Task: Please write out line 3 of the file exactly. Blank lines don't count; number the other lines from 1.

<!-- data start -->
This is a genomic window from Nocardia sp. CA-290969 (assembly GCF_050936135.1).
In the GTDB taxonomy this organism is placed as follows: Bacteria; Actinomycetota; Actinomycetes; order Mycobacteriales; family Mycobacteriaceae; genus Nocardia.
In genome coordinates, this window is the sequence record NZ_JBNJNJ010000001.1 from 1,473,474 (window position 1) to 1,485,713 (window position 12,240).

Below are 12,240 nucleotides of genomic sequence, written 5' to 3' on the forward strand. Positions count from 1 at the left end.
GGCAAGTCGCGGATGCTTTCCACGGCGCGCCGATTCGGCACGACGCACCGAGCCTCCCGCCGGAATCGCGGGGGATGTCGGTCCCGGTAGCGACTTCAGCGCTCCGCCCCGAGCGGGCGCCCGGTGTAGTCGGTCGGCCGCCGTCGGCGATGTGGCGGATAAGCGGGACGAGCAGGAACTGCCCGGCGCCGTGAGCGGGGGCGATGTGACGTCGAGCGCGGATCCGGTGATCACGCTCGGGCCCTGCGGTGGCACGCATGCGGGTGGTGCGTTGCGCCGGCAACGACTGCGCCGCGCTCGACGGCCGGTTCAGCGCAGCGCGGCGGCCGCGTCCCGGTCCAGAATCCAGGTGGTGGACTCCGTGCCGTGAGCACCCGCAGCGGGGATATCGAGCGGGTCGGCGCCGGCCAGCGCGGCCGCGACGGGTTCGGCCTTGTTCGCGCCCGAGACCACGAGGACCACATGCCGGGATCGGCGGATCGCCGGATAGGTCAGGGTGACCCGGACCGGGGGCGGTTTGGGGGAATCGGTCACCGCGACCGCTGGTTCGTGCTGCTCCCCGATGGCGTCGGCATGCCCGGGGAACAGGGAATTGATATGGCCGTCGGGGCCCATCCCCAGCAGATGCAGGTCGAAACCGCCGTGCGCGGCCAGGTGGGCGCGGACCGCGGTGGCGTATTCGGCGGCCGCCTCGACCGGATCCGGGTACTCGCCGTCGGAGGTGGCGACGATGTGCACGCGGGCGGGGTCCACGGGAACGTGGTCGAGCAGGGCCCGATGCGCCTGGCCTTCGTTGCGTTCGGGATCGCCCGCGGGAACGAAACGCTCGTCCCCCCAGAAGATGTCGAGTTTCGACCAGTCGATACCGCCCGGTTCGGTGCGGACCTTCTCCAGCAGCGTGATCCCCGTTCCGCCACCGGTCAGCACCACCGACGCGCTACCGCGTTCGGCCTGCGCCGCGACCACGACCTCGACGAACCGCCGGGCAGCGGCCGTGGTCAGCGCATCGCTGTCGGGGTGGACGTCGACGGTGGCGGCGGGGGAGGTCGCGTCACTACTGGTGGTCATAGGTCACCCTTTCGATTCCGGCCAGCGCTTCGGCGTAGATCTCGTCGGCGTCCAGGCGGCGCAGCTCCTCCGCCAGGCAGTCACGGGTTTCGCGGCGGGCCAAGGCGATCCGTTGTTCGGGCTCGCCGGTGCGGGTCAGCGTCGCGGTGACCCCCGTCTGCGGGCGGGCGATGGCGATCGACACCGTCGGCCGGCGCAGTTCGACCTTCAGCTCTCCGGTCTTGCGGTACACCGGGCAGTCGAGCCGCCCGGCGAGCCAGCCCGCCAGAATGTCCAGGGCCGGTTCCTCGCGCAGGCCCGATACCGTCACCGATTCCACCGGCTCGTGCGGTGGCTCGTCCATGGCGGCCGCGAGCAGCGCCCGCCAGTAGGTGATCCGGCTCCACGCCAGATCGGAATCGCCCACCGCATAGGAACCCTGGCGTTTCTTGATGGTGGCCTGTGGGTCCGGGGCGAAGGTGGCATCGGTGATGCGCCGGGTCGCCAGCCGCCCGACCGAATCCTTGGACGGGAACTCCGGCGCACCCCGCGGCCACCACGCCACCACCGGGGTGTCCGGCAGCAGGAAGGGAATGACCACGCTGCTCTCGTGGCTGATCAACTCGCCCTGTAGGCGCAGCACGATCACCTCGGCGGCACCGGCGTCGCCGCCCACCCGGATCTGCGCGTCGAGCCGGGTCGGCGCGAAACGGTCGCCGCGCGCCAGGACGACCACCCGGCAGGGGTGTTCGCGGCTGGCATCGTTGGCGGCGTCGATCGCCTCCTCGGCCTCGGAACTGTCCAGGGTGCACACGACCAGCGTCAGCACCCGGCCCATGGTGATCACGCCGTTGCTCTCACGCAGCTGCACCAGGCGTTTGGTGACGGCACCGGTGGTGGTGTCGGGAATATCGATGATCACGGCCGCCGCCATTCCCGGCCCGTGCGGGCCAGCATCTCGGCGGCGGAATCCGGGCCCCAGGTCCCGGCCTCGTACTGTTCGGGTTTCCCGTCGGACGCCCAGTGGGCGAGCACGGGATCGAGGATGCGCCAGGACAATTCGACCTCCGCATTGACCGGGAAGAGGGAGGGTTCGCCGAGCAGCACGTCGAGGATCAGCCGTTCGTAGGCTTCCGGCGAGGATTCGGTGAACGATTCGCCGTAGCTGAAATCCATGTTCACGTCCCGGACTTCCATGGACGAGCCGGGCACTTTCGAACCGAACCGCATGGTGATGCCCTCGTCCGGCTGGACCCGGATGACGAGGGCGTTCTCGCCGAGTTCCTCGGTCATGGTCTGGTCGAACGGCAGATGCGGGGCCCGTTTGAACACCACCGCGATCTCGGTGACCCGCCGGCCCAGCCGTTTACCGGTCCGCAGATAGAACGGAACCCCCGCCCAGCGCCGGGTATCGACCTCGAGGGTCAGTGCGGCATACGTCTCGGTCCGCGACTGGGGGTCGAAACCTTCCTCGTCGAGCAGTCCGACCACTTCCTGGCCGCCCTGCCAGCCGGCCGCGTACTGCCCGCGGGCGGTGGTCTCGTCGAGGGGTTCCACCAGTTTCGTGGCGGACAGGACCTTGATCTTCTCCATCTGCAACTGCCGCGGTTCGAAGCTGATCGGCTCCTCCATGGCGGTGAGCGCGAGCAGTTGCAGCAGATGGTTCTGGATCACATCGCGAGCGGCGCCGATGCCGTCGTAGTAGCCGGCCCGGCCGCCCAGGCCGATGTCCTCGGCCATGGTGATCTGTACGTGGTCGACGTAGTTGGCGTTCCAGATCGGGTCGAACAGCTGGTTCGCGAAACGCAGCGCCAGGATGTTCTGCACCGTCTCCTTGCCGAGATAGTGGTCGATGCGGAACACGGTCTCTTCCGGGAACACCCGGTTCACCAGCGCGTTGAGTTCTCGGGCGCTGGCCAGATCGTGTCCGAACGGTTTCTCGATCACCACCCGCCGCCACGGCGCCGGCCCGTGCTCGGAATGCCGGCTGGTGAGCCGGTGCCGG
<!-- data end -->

In genome coordinates, this window is the sequence record NZ_JBNJNJ010000001.1 from 1,473,474 (window position 1) to 1,485,713 (window position 12,240).